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Wind turbine debate to be settled tonight  

Credit:  By Victoria Corbett, www.getwokingham.co.uk 27 April 2011 ~~

The debate over plans for four wind turbines near Arborfield will be resolved tonight.

The proposal for the wind farm at Rushy Mead has been earmarked for refusal by planning officers at Wokingham Borough Council, however the final decision rests with councillors sitting on the planning committee.

The council has received hundreds of comments on the proposal, including messages of support from green campaigners and objections from residents concerned about the wind farms impact on Wokingham’s countryside.

Partnerships for Renewables (PfR) and The University of Reading, which owns the land, have been working on the proposals for several years. However, multiple consultation meetings and exhibitions have failed to convince some residents that the wind turbines will not create a permanent blot on the landscape.

Those against the plans also say it will not harness enough energy, comparing their potential performance with the turbine at Green Park in Reading.

Householders Against Rushy Mead (HARM) and the Loddon Valley Residents’ Association are among those against the plans, while students at the University of Reading have spoken out in favour of the scheme.

Key points from those objecting include:

– Negative visual impact on people living near the site

– Inappropriate location to capture wind energy

– Increased flood risk

– Harm will be caused to local footpaths used by walkers and horse riders

– Arborfield Local History Society has concerns about the impact on St Bartholomew’s Church in Arborfield

– Noise would cause harm to local residents.

While those in favour of the plans say:

– On shore wind is a progressive and cost-effective method of producing energy

– Plans contribute to addressing climate change

– Turbines are a dynamic modern beauty and should be part of modern life

– The existing wind turbine at Green Park in Reading is not an eyesore and is not noisy

– Plan reduces dependence on fossil fuels and reduces exposure to potentially rising prices

– Plan is a step towards a sustainable community.

Stephen Ainger, chief executive of Partnerships for Renewables, said: “We considered many environmental and technical issues during the development process and listened to feedback from stakeholders.

“We believe that our thorough approach to development has resulted in a planning application that is both designed sympathetically to the local environment and appropriate for the location.

“The fact that planning officers are suggesting refusal based purely on heritage and landscape issues is evidence that we have put a lot of effort into designing the proposal.

“We would expect the wind energy proposal to generate an amount of green electricity equivalent to that required to meet the needs of around 4,800 households.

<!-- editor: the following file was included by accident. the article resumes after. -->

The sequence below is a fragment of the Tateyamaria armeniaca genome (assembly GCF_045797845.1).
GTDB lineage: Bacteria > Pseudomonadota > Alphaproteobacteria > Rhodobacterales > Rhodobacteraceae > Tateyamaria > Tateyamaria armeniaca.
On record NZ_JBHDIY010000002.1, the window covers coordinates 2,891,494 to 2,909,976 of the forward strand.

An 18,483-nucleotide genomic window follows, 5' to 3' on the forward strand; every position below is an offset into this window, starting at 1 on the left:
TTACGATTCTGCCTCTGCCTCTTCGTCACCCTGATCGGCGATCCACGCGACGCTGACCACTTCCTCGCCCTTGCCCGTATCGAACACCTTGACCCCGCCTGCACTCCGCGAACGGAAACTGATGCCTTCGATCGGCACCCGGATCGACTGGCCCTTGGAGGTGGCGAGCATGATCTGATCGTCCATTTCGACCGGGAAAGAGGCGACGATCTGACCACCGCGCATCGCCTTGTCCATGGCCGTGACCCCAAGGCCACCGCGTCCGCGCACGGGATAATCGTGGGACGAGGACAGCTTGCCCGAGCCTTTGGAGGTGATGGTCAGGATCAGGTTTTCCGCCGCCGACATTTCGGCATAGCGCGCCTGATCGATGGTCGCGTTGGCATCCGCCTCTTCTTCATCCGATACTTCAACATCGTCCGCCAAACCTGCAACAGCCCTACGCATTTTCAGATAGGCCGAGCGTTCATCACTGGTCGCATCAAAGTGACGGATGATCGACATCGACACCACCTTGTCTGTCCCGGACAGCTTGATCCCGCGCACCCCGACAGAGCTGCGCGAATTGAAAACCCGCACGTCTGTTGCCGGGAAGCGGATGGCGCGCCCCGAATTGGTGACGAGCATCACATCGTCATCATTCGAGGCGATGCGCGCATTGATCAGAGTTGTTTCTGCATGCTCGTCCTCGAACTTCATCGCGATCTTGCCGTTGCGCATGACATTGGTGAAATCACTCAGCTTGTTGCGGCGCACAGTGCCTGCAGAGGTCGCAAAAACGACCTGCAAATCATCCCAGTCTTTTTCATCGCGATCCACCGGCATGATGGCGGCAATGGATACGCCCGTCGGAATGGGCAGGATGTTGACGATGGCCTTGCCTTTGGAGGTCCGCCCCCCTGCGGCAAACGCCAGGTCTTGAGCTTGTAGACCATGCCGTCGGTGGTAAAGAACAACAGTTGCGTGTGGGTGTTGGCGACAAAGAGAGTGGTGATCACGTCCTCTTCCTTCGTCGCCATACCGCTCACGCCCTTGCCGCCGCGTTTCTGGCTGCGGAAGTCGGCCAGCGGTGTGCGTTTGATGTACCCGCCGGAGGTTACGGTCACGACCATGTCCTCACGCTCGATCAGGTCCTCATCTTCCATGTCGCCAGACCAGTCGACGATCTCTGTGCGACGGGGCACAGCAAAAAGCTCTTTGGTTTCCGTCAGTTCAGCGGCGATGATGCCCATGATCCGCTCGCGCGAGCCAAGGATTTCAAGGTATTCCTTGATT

“While we are disappointed that planning officers have recommended refusing the site we are comforted that, like us, they are satisfied that the problems raised by local residents, such as flooding, noise and shadow flicker, would not materialise as a problem from the development and we would welcome planning conditions to give residents additional comfort.”

He added of the turbines’ performance compared to Green Park: “Wind energy technology is continuously improving and the type of turbine we plan to use will be designed for the wind speeds we have measured at Rushy Mead.

“They have a lower tower height but a larger rotor than Green Park which will help it capture more energy from the wind.

“The income from a turbine is directly linked to the amount of energy it generates so it makes no financial or environmental sense to develop wind turbines that don’t perform. You must remember that we only get paid for the electricity we generate.”

Jan Heard, member of HARM, said: “We support the idea of genuine renewable energy, but the system of subsidies installed by the previous government and currently in place encourages inappropriately sited developments, at huge public expense I might add.

“Rushy Mead is an example of this, as is proven by the inefficiency of nearby Green Park.”

The planning committee will meet tonight at 7pm at the civic offices in Shute End.

Source:  By Victoria Corbett, www.getwokingham.co.uk 27 April 2011

This article is the work of the source indicated. Any opinions expressed in it are not necessarily those of National Wind Watch.

The copyright of this article resides with the author or publisher indicated. As part of its noncommercial effort to present the environmental, social, scientific, and economic issues of large-scale wind power development to a global audience seeking such information, National Wind Watch endeavors to observe “fair use” as provided for in section 107 of U.S. Copyright Law and similar “fair dealing” provisions of the copyright laws of other nations. Send requests to excerpt, general inquiries, and comments via e-mail.

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